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by either government. The correction due from corresponding observations cannot be foretold, but is small, and as likely to be to the advantage of one as the other.

The monuments erected on the line were of two classes--first, of dressed stone, laid without mortar; second, of round stones undressed, forming simply mounds.

Of the first, one was erected at the point south of the Carrizalillo; another at the intersection of meridian 108° 09' 41".85 and parallel 31° 20'; one at San Luis springs; two at San Bernardino; one at San Pedro; one north of Santa Cruz; one where the line crosses (second time) Santa Cruz river; one at Los Nogales; and one at intersection of 111° and 31° 20'. Many mounds of the second class were erected, always at points where the line crosses a road or trail. Mr. Salazar stated that he had erected, of dressed stone, in a permanent and durable manner, a monument at the initial point on the Rio Bravo, and two monuments west of that point.

To give the Mexican commissioner time to make a thorough and critical examination of the data upon which the determinations are based, and to inspect the maps and take copies of such portions of them as he might desire, they were placed in his hands, and the commission adjourned, to meet in El Paso at 10 o'clock on the 16th.

W. H. EMORY, V. S. Commor.
JOSÉ SALAZAR Y LARREGUI, Como Mex'o.

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El Paso, August 16, 1855. The commission met, agreeably to adjournment.

Mr. Salazar, the Mexican commissioner, stated he had fully examined all the documents, observations, notes, and maps, and the result of his examination was an entire conviction that the line had been run correctly throughout, including those parts during the running of which he was necessarily absent. But since the subject had been called to his notice by Mr. Emory, the U. S. commissioner, to the effect that, in consequence of the absence of water at the time, only a mound had been established at the junction of the meridian and parallel of 31° 47', he thought, now that the rainy season had commenced, and water was everywhere to be found, a monument of dressed stone should be erected at that point; and he stated he would himself undertake to place it at that point. He stated, also, in consequence of the absence of water he had not been able to place a monument, as he had intended to do, to the south of the Potrillo mountains, on the parallel of 31° 47', and that he would do both at the same time.

Mr. Emory, the American commissioner, stated his assent to this proposition, and further stated, that although he believed he had erected monuments or mounds along the whole line wherever the line crossed or passed near permanent water, a road, a mine, or town, or, in fact, any habitable point, yet he desired Mr. Salazar, if, in the course of his visitation of those parts of the line not before examined by him he should see any point omitted where a monument should be placed or substituted for a mound, not to hesitate to do so.

Mr. Emory said he would now state what he had inforinally stated before, that he had directed Lieut. Michler to send him an express to San Antonio the moment Señor Jimenez and himself finished the topography of the line between the 111th meridian and the Colorado.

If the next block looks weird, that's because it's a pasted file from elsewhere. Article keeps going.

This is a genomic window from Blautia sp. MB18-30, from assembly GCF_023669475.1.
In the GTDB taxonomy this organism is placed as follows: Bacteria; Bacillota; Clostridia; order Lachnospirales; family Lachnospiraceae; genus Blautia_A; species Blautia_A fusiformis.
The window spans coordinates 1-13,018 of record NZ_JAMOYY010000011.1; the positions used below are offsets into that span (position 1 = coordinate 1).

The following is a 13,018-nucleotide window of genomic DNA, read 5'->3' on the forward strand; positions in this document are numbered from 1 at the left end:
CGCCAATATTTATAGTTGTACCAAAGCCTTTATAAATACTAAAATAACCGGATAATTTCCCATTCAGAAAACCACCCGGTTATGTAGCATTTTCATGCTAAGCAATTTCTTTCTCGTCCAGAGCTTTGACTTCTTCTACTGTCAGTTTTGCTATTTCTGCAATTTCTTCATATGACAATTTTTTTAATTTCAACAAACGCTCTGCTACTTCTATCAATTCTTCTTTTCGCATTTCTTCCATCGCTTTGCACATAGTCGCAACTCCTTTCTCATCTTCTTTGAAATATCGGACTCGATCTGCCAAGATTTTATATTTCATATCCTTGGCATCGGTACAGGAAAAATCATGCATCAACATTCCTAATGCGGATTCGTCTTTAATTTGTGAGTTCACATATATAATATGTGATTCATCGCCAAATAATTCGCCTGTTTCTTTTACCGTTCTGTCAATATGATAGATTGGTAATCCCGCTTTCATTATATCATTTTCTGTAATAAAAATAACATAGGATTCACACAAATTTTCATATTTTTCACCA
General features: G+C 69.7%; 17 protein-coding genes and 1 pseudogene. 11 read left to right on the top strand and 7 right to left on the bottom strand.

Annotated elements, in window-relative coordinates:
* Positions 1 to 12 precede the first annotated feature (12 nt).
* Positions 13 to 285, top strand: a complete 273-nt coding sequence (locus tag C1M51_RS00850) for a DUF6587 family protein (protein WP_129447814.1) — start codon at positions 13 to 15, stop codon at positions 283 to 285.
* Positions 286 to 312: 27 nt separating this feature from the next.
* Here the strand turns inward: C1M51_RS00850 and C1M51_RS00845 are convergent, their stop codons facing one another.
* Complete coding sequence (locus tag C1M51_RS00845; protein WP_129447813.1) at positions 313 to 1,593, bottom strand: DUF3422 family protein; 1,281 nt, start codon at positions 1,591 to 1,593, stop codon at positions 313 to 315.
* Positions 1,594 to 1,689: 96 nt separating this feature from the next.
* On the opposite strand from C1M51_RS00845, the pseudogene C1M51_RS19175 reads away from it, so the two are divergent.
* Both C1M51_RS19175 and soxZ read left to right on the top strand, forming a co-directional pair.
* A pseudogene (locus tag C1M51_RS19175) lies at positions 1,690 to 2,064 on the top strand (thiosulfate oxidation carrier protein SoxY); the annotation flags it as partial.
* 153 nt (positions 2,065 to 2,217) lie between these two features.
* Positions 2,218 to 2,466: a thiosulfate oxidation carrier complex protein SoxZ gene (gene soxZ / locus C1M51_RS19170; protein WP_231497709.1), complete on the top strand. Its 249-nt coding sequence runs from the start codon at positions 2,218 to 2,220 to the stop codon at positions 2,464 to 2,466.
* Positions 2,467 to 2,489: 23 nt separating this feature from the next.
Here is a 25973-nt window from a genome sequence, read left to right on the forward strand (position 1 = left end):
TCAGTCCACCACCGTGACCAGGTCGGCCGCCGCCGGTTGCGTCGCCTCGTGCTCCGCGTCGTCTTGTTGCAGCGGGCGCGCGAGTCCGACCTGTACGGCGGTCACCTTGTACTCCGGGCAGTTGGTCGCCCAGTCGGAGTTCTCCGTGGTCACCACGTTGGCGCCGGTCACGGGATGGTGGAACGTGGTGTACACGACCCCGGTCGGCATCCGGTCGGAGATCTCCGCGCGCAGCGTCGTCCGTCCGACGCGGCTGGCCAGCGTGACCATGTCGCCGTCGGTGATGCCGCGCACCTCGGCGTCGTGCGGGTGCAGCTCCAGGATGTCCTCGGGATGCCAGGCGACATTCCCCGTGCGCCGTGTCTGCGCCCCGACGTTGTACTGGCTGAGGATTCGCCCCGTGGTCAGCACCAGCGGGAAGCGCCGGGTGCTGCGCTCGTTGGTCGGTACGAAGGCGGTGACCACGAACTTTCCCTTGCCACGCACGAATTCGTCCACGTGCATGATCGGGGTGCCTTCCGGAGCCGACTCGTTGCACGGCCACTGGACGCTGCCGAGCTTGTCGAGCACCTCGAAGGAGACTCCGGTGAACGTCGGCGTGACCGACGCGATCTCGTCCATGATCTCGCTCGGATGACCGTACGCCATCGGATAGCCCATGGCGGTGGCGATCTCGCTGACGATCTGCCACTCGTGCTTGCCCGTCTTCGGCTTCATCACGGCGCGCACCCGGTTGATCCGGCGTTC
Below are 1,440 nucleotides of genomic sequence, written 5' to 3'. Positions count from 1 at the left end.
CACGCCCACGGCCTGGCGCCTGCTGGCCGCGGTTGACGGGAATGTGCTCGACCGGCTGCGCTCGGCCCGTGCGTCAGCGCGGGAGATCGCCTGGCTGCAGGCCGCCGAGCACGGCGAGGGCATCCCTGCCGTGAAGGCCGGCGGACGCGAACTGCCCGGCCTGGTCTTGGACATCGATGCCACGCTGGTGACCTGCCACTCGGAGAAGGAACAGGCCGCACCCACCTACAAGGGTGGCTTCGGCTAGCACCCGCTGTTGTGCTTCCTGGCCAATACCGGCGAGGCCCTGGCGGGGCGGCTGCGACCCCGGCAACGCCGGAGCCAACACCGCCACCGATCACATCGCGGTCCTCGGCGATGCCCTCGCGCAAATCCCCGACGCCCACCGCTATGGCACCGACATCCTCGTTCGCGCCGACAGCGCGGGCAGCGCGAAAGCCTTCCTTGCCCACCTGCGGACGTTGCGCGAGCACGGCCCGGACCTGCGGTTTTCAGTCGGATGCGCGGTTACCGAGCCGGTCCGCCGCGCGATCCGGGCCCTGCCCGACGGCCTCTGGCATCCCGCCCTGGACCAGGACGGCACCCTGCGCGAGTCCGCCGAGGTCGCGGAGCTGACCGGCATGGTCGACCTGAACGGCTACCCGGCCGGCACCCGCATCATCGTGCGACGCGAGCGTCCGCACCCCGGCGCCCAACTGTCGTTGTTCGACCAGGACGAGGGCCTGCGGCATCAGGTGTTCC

The examination of the notes, maps, &c., being completed, and all discussion of the different subjects connected with the line being closed, the results of the foregoing conferences were embodied in the following articles of agreement:

mounds, lines, and points now established by Mr. Salazar, the Mexican commissioner, and by Don Francisco Jimenez, first engineer of the Mexican commission,

2. Mr. Salazar, the Mexican commissioner, agrees to adopt unconditionally all the monuments, mounds, lines, and points now established by Mr. Emory, the American commissioner, and by his assistants, reserving the right to substitute a monument for a mound at the intersection of the meridian with the parallel of 31° 47', and to erect a mound or monument on the same parallel to the south of the Potrillo, and at any point along the line already established where it may appear to him necessary, and where heretofore it was impracticable, owing to the absence of water.

3. The two commissioners agree to declare, and do declare, the line surveyed, marked, and established as far as the 111th meridian of longitude, as the true line of boundary between the two republics, and they agree also to declare, and do declare, the line established from the 111th to its intersection with the Colorado, the true line between the two republics. They further agree to declare the line fully surveyed, marked, and established through its whole extent as soon as notification is received from Señor Jimenez and Lieutenant Michler that the topography of the last named line is completed between the 111th meridian and the Colorado river, and it shall be the duty of each to inform the other when such notification is received, and also to report to their respective governments that all the field-work of the boundary is concluded.

4. To carry out the stipulations in the first article of the treaty of December 30th, 1853,